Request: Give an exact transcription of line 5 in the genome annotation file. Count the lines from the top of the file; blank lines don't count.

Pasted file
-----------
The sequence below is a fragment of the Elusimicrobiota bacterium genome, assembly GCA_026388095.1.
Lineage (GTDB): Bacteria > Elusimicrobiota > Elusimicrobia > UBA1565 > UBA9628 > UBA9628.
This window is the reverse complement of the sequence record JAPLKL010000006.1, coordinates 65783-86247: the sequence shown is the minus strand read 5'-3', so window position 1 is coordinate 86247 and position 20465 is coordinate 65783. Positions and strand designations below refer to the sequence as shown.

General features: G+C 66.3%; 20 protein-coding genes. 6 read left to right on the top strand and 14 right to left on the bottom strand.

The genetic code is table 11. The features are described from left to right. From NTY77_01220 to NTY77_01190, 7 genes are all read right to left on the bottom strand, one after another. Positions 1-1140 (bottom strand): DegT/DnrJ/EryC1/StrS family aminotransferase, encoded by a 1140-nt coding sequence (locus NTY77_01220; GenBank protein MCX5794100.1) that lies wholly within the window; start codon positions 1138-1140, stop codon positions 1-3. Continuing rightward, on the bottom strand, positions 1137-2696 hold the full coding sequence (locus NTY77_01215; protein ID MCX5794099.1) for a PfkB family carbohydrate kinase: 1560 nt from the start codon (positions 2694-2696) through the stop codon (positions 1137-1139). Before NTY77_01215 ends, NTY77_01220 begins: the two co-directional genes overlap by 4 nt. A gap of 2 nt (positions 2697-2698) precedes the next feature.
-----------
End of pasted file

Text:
The genetic code is table 11. The features are described from left to right. From NTY77_01220 to NTY77_01190, 7 genes are all read right to left on the bottom strand, one after another. Positions 1-1140 (bottom strand): DegT/DnrJ/EryC1/StrS family aminotransferase, encoded by a 1140-nt coding sequence (locus NTY77_01220; GenBank protein MCX5794100.1) that lies wholly within the window; start codon positions 1138-1140, stop codon positions 1-3. Continuing rightward, on the bottom strand, positions 1137-2696 hold the full coding sequence (locus NTY77_01215; protein ID MCX5794099.1) for a PfkB family carbohydrate kinase: 1560 nt from the start codon (positions 2694-2696) through the stop codon (positions 1137-1139). Before NTY77_01215 ends, NTY77_01220 begins: the two co-directional genes overlap by 4 nt. A gap of 2 nt (positions 2697-2698) precedes the next feature.